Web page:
Ok, putting them all in the same one. Now,

(a) how do I handle world transformations for them? Lets say I have terrain, and an object is a tree. I have 150 of these trees (in a small area, so no culling), but they are turned and on different positions. Do I make the transformations manually to put them into one static VB?


Er, no. Just take that tree and render it 150 times using different world matrices.

quote:
(b) How doI handle this if I have to cull objects? Becaue the player is in a forest of 4000 trees - and I surely dont want to render them all. Just create hundred patches?


Culling has nothing to do with vertex buffers. That should happen in your application''s pipeline (scene graph).
One way to do this is with trees (octrees, quadtrees) - but there are others as well. See 100s of articles on this site about culling.

quote:

I heard as advice to use dynamic VB''s.


You''re obviously using the wrong sources. Both the Radeon SDK and the nVidia SDK plus the respective documents say, in just about every second sentence, that static vertex buffers are much, MUCH faster. (for obvious reasons - you don''t send megabytes of data to the graphics card 1000s of times per second)

- JQ
Full Speed Games. Coming soon.

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Well, are they really fast enough to have lets say 500 vertex buffer changes on every frame?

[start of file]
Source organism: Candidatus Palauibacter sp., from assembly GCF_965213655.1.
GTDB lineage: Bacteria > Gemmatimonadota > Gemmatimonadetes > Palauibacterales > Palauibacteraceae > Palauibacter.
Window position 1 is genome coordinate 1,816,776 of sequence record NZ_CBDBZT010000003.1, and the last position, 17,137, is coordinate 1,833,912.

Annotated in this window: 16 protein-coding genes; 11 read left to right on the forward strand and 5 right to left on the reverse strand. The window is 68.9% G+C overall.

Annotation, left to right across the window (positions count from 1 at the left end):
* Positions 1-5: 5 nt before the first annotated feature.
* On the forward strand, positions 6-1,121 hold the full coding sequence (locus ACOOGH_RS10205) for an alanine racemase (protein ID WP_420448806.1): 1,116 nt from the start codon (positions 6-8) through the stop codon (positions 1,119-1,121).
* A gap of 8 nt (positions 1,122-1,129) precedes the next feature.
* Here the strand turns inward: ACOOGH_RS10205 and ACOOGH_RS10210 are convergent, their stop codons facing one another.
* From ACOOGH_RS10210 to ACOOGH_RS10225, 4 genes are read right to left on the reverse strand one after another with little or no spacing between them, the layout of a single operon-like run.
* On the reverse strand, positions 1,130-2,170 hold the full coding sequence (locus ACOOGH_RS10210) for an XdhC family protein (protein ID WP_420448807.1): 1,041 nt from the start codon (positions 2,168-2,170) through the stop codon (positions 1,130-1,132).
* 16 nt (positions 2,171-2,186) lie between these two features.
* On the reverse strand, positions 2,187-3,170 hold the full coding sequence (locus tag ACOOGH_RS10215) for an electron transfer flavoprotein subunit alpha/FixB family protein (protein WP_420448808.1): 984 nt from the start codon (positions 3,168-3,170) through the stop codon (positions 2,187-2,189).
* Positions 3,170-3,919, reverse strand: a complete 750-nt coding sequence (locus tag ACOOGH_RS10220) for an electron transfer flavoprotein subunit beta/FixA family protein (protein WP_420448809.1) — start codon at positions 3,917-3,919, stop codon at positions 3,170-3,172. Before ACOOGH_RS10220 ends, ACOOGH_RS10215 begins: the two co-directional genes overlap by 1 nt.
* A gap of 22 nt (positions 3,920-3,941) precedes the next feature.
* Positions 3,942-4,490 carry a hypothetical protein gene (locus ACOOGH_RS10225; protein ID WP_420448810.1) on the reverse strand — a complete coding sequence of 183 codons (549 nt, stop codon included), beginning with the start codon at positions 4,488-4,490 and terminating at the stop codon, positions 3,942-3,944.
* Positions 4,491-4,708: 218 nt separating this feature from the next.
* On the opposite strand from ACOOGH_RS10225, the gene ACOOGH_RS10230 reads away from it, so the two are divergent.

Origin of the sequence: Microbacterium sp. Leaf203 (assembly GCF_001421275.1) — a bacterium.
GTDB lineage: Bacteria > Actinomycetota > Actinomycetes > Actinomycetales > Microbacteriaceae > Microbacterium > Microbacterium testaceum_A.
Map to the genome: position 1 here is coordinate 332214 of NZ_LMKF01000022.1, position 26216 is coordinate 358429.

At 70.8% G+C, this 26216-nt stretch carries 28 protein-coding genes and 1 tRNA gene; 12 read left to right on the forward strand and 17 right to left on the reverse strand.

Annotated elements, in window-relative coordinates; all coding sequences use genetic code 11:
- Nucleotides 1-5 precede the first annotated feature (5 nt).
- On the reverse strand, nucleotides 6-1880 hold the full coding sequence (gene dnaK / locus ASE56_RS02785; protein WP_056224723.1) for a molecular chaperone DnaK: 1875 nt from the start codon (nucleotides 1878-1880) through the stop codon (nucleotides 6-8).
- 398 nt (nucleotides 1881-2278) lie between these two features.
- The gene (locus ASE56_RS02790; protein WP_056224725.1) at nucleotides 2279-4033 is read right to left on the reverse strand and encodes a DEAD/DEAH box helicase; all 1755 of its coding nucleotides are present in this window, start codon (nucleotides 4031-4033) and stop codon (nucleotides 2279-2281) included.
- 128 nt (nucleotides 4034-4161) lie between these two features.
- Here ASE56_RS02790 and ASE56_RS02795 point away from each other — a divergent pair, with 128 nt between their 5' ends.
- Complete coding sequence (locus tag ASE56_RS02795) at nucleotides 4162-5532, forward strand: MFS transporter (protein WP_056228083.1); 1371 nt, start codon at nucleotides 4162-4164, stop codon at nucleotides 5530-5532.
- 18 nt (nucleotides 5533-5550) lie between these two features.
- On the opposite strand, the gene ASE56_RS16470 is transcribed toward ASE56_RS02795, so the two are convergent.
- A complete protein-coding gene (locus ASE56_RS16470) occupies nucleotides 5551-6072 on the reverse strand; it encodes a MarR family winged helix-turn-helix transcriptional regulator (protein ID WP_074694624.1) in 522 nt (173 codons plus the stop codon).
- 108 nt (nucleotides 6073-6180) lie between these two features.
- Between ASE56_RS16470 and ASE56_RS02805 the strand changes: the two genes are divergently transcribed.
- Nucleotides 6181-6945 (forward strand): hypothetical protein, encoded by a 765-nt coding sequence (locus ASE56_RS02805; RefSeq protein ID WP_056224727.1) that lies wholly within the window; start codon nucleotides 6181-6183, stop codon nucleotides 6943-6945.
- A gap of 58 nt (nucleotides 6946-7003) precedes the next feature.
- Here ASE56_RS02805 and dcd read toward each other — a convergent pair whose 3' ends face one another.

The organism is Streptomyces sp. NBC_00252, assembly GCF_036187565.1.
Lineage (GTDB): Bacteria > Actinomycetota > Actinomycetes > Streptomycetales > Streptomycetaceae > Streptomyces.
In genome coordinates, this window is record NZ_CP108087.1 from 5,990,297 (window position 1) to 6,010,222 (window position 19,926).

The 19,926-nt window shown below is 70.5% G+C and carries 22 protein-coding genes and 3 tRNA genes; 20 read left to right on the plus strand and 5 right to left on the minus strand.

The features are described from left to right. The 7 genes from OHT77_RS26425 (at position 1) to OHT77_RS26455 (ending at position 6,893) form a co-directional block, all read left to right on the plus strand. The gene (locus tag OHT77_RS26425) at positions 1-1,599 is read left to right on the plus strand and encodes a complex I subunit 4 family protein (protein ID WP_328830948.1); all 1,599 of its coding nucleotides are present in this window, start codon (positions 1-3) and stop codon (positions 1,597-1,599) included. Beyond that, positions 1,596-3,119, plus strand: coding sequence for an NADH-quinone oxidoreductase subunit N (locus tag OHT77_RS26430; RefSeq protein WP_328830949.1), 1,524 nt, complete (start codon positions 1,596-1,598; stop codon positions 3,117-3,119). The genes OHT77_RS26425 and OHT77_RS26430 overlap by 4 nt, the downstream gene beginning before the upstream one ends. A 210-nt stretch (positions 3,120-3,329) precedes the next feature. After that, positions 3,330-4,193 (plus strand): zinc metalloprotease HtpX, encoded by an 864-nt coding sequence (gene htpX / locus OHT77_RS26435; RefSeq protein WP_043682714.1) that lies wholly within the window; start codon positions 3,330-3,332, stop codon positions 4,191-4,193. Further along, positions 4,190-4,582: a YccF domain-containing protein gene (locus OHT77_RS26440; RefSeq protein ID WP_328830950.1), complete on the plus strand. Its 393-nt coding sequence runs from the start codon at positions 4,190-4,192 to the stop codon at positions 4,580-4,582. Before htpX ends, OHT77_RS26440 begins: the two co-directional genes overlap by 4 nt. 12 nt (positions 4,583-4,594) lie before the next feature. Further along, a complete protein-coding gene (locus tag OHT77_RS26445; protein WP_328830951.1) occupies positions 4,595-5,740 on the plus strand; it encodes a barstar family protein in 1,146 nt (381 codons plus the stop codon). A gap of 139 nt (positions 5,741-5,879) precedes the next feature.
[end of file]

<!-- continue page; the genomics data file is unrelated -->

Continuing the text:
Thats the point - I was thinking of using dynamic vertex buffers to reduce DrawPrimitive calls.


Regards

Thomas Tomiczek
THONA Consulting Ltd.
(Microsoft MVP C#/.NET)

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quote:
Original post by thona
Well, are they really fast enough to have lets say 500 vertex buffer changes on every frame?


Why the hell would you need 500 vertex buffers? That's just plain crazy, I'm sorry.

EDIT: To give an example - the engine I was working on until a few weeks ago had 6 vertex buffers if I remember correctly. The geometry consisted of about 1 Million vertices. I had only 3 different FVF formats, which isn't very much of course, but even if you had more, I don't think you could even come up with 250 possibilities.
quote:

Thats the point - I was thinking of using dynamic vertex buffers to reduce DrawPrimitive calls.


Why would they reduce the number of DrawPrimitive calls?

Either you're misunderstanding something here or I've misread all your posts so far... Could you clarify what you're trying to do please?

- JQ
Full Speed Games. Coming soon.

[edited by - JonnyQuest on August 29, 2002 12:59:44 PM]

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I completely agree with what your saying. I just had the thought while I was writing things. I know it''s a waste of bandwidth, it just sounded interesting.

If your rendering 500 instances of a single tree, you call DrawPrimitive 500 times but only load the VB once. You don''t have to change the VB since the ONE tree is the same VB you rendered last time.

The difference between dynamic and static VBs is where the data "lives" in the system. Static VBs are guaranteed to be in video card memory. Dynamic VBs could be either in video or AGP memory, you don''t have the choice. If they happen to be in AGP memory, the data must be transfered to the card first before it can be rendered. This is the reason Static VBs will most of the time be faster, but not always.